Nova SBE Working Papers

Effects of formal home care on spousal health outcomes

Author: Judite Gonçalves, Francisco von Hafe, Luís Filipe
Date: 2021
Number of pages: 58

This study estimates the impacts of formal home care provided by paid professionals on spousal health outcomes. We use data from the Survey of Health, Ageing, and Retirement in Europe, a panel of older adults living in several European countries, and match new formal home care users to non-users to account for the endogeneity of the decision to seek formal home care. After considering underlying mechanisms, our results suggest that at least in the short run, the use of formal home care does not impact spousal physical or mental health. We also find that formal home care use increases spousal informal caregiving —along the extensive margin—, although in our sample and short time horizon, spousal informal caregiving does not seem to impact health.

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Gender gaps in different assessment systems: The role of teacher gender

Author: Catarina Angelo, Ana Balcão Reis
Date: 2022
Number of pages: 36

Previous research has identified a gender gap in the difference between teacher grading and scores on national exams at the end of secondary school. We go a step further and look at how teacher characteristics may influence this gender gap. We find that exams are relatively more favorable for boys, regardless of the teacher gender or the gender matching. Results suggest that having a male teacher tends to increase the assessment gap for all students through a greater decrease from teacher grades to exam scores, the impact being less for boys.

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Measuring the Carnation Revolution: A Synthetic Control Analysis of Economic Crisis in Portugal (1974-1992)

Author: Luciano Amaral, Bruno Marques Lopes, João Pereira dos Santos
Date: 2022
Number of pages: 42

On 25 April 1974, a military coup toppled Western Europe’s oldest dictatorship, Portugal’s Estado Novo. The following years were characterized by political and economic instability with a wage explosion and the reduction of working hours for the country’s labor force, the expropriation of the assets of the business elite and a process of capital flight, and the end of colonial trade and the arrival of about half a million repatriates with the end of the empire. As a result of these events the Portuguese economy slowed from its 1950s and ‘60s high growth and industrialization, when it had been counted among the fastest growing in the world. But measuring the impact of the “Carnation Revolution” is very difficult due to its coincidence with the 1970s oil shocks. What part of responsibility for the poor performance should be attributed to the international crisis and what part to the consequences associated with the revolution? To disentangle the problem, we use the synthetic control method with data for other OECD countries. We find that the Carnation Revolution and the subsequent events caused a negative structural break that made GDP per capita lower than it would have been in the absence of the revolution and the instability. We also analyze the effects on the current account and capital-labor ratios.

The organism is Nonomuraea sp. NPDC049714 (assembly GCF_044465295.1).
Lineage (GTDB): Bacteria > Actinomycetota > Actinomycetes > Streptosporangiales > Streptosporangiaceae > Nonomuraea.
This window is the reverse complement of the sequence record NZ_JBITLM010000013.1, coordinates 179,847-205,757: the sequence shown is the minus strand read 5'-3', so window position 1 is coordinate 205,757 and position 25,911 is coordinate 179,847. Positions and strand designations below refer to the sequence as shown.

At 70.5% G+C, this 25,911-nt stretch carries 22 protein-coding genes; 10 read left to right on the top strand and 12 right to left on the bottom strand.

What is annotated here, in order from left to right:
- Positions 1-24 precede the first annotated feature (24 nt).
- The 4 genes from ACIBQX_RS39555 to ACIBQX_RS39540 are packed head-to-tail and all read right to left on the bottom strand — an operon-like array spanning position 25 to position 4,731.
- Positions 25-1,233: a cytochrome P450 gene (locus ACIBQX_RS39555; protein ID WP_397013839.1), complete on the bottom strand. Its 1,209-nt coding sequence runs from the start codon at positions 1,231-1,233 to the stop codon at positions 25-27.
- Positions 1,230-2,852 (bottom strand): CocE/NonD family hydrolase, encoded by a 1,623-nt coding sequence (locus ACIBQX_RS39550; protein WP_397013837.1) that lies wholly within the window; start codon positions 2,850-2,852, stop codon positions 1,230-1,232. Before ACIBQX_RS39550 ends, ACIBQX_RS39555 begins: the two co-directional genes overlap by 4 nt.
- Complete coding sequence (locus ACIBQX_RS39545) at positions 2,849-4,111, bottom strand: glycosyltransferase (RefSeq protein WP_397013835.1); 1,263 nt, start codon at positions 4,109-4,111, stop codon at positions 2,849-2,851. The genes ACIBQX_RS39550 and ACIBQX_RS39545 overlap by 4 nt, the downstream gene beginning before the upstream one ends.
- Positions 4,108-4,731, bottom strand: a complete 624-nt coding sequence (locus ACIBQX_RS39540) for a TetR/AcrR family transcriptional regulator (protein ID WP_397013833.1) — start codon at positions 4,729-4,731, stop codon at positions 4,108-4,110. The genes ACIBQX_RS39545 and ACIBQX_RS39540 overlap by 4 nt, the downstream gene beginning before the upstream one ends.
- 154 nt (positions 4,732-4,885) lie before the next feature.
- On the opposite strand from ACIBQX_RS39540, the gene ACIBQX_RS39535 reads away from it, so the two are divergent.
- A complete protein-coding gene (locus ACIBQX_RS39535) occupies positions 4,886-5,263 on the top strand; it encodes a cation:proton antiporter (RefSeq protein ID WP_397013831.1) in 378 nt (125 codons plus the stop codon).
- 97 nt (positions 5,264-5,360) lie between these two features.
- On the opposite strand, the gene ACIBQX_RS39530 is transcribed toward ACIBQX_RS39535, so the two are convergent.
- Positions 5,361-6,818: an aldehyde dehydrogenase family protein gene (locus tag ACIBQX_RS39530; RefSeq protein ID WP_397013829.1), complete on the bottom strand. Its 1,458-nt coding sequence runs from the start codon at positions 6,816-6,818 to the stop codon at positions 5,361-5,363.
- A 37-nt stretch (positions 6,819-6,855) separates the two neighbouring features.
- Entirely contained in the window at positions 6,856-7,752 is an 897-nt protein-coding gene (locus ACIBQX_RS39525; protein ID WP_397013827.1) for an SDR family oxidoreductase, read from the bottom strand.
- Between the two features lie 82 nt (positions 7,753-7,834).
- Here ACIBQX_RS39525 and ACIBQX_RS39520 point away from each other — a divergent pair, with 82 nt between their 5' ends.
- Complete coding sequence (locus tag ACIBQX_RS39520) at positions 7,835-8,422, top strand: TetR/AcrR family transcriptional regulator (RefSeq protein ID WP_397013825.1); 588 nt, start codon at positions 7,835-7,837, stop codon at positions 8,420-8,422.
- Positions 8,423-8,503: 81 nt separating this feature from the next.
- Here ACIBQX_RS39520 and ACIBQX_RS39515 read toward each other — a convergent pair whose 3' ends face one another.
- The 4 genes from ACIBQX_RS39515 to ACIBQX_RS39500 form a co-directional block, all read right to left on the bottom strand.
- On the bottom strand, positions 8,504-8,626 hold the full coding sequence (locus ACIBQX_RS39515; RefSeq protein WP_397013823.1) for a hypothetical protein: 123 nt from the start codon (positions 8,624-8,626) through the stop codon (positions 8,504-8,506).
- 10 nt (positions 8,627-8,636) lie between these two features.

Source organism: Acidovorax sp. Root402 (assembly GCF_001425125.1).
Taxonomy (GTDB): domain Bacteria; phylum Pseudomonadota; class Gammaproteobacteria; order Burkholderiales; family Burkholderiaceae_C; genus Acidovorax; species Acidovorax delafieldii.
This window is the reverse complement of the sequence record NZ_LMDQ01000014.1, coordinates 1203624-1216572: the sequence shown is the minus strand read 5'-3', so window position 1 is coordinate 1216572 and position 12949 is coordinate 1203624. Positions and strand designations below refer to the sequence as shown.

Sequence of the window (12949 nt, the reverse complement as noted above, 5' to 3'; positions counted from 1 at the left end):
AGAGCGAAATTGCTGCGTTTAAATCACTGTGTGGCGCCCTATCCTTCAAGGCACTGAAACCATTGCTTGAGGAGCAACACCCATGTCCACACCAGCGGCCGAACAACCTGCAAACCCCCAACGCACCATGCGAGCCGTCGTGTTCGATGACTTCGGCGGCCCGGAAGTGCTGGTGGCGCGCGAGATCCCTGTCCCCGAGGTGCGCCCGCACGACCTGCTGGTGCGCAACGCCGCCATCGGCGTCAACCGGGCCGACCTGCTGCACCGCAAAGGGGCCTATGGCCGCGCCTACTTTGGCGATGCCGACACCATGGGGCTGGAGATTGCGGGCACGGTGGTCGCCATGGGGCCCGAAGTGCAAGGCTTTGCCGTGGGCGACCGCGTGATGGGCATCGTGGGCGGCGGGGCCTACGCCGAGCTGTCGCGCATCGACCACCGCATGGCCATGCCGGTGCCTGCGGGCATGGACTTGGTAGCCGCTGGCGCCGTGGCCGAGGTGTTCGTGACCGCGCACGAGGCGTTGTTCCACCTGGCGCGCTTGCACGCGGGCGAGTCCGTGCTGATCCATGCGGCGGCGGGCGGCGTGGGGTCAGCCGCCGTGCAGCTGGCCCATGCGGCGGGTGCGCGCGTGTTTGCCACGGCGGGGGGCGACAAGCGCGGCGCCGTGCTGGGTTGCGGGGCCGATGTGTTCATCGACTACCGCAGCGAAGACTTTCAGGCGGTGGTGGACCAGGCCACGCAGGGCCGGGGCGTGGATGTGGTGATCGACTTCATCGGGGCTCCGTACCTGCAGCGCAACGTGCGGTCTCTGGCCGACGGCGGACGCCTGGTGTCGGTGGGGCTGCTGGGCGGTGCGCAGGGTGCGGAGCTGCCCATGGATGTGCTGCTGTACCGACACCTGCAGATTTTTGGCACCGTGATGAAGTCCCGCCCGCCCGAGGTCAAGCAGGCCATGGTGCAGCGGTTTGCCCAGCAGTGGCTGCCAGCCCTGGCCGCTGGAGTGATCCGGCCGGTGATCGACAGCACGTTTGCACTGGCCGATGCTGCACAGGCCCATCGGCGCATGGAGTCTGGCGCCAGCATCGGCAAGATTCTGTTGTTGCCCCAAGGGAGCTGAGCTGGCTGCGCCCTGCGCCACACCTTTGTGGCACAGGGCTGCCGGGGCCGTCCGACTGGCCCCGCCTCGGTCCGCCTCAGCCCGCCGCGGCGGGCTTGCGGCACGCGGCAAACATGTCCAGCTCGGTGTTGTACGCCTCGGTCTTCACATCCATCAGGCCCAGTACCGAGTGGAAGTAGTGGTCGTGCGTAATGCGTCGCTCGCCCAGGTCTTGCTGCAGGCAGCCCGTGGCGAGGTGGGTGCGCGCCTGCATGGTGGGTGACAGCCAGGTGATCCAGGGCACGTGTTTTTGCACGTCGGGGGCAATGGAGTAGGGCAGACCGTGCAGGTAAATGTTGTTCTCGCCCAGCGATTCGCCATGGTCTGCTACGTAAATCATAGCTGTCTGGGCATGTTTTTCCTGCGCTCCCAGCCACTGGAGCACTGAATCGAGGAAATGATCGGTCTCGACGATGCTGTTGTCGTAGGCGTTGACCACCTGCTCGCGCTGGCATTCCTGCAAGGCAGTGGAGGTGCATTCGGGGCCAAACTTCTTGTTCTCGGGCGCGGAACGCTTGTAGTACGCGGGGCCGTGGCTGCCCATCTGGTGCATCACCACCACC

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No country for young kids? The effects of school starting age throughout childhood and beyond

Author: Gonçalo Lima, Luís Catela Nunes, Ana Balcão Reis, Maria do Carmo Seabra
Date: 2022
Number of pages: 55

Being the youngest in a cohort entails many penalties. Using administrative data of every public-school student in Portugal, we show that although performance gains from being 1-year older fade quickly from primary education to high school, age-related penalties persist through a combination of grade retention, educational tracking and testing policies. Those that start school younger are more likely to repeat grades and ultimately drop out from school. Older entrants are more likely to enroll in scientific curricula in high school, are more successful at accessing public higher education and enroll in more selective undergraduate courses.

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Student segregation across and within schools. The case of the Portuguese public school system

Author: João Firmino, Luís C. Nunes, Sílvia de Almeida, Susana Batista
Date: 2020
Number of pages: 62

We provide the most comprehensive description of student segregation in the Portuguese public school system to date, a system that exhibits interesting institutional features potentially linked with the student segregation issue (e.g. school catchment areas, course tracking, and almost no central regulations regarding class composition). The analysis uses the entire regular student population enrolled in all public schools of continental Portugal (grades 1 to 12, from 2006/07 to 2016/17). Looking at three segregation dimensions – economic, academic, and immigrant – at both between and within-school levels, and using a novel dissimilarity index recently proposed in the literature aimed at better capturing systematic segregation, we find that segregation, on median, is mild, across time, grades, and regions. The most important exception is the case of within-school academic segregation. During upper-secondary schooling, in particular, when students are divided across classes according to own course-tracking decisions, it doubles. Moreover, within-school academic segregation estimates have the largest interquartile ranges, within a given year, grade, or region, pointing to heterogeneity in the way different schools set up classes internally in terms of students’ academic characteristics. Academic and economic segregation are positively associated, at both between and within school levels. The Portuguese segregation insights are also compared to those from other geographies.

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